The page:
Bryse Wilson had another up and down campaign for the Atlanta Braves in 2019. Both statistically speaking, and organizationally speaking, Wilson showed off his promising stuff at times while yo-yoing from Gwinnett to Atlanta throughout the year.
Sometimes you have to take a step back and remember Wilson, a Top 10 prospect in the Braves system, is still just 21-years-old. The young righty arrived in Atlanta in 2018 well ahead of schedule. At times — both this year and last — he looked to still be playing catchup with his arsenal as he hopefully matures into a big-league pitcher. While Wilson excelled at the minor league level once again in 2019, his MLB time was not a success, but not a complete loss.
What went right for Wilson in 2019
Wilson opened the 2019 MLB season on the Braves roster and made a forgettable debut against the Philadelphia Phillies on March 30, but more on that later. He rebounded against those same Phils in July for his best start of the season, going six innings while allowing just two runs, striking out five and walking two. That unfortunately the extent of his memorable performances for the Braves in 2019.
He went to Gwinnett and was a solid starter there. Wilson made 21 starts and went 10-7 with a 3.42 ERA and 3.68 FIP. He struck out 118 in 121 minor league innings while walking just 26 batters. He caught fire mid-June and minus an absolute stinker on July 11, Wilson went 39 innings where he allowed just two earned runs over six starts. He struck out 35 and walked eight. When you look back at what went right in 2019, this seven-start stretch is certainly the high point.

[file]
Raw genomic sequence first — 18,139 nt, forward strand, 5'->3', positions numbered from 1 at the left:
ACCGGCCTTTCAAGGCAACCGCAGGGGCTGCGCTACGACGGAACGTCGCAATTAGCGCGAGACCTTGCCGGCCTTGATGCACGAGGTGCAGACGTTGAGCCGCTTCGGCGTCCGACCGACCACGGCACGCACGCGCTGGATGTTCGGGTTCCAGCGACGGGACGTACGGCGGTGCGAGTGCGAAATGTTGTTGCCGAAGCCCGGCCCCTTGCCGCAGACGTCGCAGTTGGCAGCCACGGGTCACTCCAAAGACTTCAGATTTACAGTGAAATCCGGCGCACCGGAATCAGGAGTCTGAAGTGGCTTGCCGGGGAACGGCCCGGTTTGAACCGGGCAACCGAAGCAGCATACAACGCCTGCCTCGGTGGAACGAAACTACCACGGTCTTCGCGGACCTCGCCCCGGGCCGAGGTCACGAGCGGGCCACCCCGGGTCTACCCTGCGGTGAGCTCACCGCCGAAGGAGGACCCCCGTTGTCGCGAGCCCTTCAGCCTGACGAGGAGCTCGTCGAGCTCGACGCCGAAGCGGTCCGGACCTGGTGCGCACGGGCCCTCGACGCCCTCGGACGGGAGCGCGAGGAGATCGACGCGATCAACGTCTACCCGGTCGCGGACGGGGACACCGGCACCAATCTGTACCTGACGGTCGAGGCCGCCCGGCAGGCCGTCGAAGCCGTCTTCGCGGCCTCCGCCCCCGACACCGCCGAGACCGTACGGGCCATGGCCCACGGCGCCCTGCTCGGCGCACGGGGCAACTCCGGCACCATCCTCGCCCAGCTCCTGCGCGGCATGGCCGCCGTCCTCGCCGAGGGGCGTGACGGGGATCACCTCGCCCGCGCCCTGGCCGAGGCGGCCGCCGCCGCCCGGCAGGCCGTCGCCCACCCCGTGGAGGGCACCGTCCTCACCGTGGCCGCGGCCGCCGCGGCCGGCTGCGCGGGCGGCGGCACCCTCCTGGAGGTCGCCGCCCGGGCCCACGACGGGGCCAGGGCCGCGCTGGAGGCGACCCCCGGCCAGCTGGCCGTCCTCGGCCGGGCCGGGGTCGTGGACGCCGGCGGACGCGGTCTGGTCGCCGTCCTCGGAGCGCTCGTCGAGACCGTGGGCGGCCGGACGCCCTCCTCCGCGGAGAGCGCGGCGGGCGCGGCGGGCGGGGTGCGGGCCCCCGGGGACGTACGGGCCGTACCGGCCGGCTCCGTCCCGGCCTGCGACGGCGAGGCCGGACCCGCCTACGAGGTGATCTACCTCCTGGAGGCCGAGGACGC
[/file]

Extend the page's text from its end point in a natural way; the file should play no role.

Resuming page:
What went wrong with Wilson in 2019
Unfortunately for Wilson, it seemed like more of the same at many times. He struggles to maintain big-league hitters both as a starter and reliever, pitching to a 7.20 ERA, a slightly better 6.36 FIP and a 16:10 strike out rate over 20 innings. The walks are highly uncharacteristic of Wilson, but to be fair, four of them came in just 3 1/3 innings of the debut performance. That said, a big drop in his strike out rate (over 10 in 2018 and under nine in 2019) is something to watch.
Wilson showed he’s still a bulldog who can attack the zone in the minors, arguably his best trait, walking just 1.93-per-nine. It’s been quite the different tune in the bigs, and he’s also more hittable both in average and power. When you consider Wilson pitched the bulk of 2019 in the power-happy International League and only allowed 0.89 home runs-per-nine, his trouble at the highest level is both discerning and odd.
It’s possible that it’s simply due to the fact that Wilson is still very reliant on his fastball, and will shy away from his secondary offerings as soon as he is in trouble. More advanced hitters will eat that alive. That’s not to say Wilson’s arsenal is anything close to bad. His fastball seemed to have a bit more life this year and his hybrid breaking ball is without question effective when he is using it. If he can get that changeup to a plus level, he’ll be the complete pitcher the Braves want.
What to expect from Wilson in 2020
Wilson is right on that cusp. He rose two spots from the preseason No. 9 to the midseason No. 7 in the Talking Chop prospect rankings. Obviously, the Braves like what he possesses, or else they wouldn’t have called up a 20-year-old with just about two full years of professional experience. With the depth of pitching in the system, Wilson can be anything from trade bait to a future back-of-the-rotation staple to a reliever that can serve as a swingman when needed. Wilson is on his way to a bright big-league career, it just seems that some more patience should be had as he develops.